Upon a search and review of those cases, any conviction for a nonviolent offense where the petitioner possessed, transported, purchased, obtained or gave away/distributed to other adultsANY AMOUNT of marijuana, smoked or ingested marijuana products, possessed, transported, purchased, obtained, used, manufactured, or gave away marijuana accessories to other adults, their record will be automatically (immediate with no further action needed by the petitioner/convicted) sealed. Persons currently serving a sentence should be prioritized for review.
Furthermore, funds will be earmarked for the New Jersey Administrative Office of the Courts to review and process all cases/ petitions for expungement.
- NEWARK -
Mayor asks Attorney General to update guidelines used by court to strip CCRB of strong investigatory authority
Ras J. Baraka is the 40th Mayor of the City of Newark.
A native of Newark, whose family has lived in the City for more than 70 years, Mayor Baraka’s progressive approach to governing has won him accolades from grassroots organizations to the White House. With a forward-thinking agenda that reduced crime to its lowest levels in five decades, addressed affordability while maintaining steady growth, lowered unemployment, and returned local control of schools after more than two decades, Baraka defied expectations during his first term in office.
As a part of his commitment to strengthen Newark’s position in the expanding technology space, Mayor Baraka has partnered with corporate stakeholders and institutions, such as NJIT (New Jersey Institute of Technology) on efforts that will capitalize on the 26 miles of dark fiber which lie beneath the City’s main corridors. Consequently, Newark is the host city for VOICE, a three-day summit hosted by Amazon Alexa, which is at the forefront of natural language processing. Additionally, in 4Q of 2018, the City will also launch LinkNWK (pronounced Link Newark), a new communications network of sidewalk kiosks that will provide residents of and visitors to Newark with free, gigabit Wi-Fi, mobile device charging, phone calls to anywhere in the U.S., access to municipal services, maps and directions, and real-time local information on city streets at no cost to taxpayers or users.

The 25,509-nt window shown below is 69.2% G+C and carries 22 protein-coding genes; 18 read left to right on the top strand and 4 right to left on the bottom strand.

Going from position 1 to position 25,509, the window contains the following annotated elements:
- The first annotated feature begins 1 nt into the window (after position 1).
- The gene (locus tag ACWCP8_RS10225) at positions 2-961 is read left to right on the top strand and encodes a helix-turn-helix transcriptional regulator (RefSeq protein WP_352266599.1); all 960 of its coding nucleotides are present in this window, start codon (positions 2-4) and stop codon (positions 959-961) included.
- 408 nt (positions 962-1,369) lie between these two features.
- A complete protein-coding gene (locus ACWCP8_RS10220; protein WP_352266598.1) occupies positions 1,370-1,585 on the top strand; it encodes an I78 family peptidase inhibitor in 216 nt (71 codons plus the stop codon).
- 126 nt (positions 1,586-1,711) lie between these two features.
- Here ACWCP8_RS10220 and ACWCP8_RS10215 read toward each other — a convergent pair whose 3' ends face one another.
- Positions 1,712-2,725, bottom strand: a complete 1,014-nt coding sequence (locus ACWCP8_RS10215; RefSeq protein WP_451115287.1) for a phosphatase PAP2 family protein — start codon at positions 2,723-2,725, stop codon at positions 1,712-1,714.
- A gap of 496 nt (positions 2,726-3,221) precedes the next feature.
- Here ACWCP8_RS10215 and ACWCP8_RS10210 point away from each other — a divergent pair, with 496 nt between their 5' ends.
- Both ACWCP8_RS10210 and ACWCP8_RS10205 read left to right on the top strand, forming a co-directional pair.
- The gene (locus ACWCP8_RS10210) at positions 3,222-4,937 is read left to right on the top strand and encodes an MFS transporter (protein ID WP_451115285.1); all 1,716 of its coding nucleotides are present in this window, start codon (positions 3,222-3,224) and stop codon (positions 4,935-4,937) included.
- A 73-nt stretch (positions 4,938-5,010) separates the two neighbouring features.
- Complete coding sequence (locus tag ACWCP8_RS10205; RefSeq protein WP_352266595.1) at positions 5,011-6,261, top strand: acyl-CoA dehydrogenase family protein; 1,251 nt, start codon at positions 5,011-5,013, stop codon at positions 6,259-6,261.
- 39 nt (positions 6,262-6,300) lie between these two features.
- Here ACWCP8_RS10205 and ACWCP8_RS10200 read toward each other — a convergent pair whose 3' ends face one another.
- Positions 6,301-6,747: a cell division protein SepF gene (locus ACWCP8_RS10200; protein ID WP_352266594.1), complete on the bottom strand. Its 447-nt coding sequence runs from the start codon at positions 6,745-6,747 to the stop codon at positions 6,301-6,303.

Mayor Baraka’s futurist agenda includes the implementation of a groundbreaking partnership called Hire. Buy. Live. Newark, a program that marks the first time that any US city has sought to transform its economy by combining employment, procurement, and residential strategies. These types of initiatives caught the attention of Amazon, which named Newark as a finalist city in its search to establish its second global headquarters.
He is considered nationally as a thought leader in the space of urban revitalization and his defiance of a hostile Presidential directive targeting the immigrant community with an executive order designating Newark as a sanctuary city solidified his status as one of the country’s most progressive elected officials.
Mayor Baraka was educated in the Newark Public Schools. He received a Bachelor of Arts degree in Political Science and History from Howard University in Washington, D.C. and a Master’s Degree in Education Supervision from St. Peter’s University in Jersey City. His father, the late Amiri Baraka, was a legendary poet and playwright. His mother, Amina Baraka, is herself a renowned poet. The father of three daughters, Mayor Baraka is a published author and well-regarded in the entertainment industry for his appearance on the Grammy-award winning album, “The Miseducation of Lauryn Hill” in his authentic role as an educator.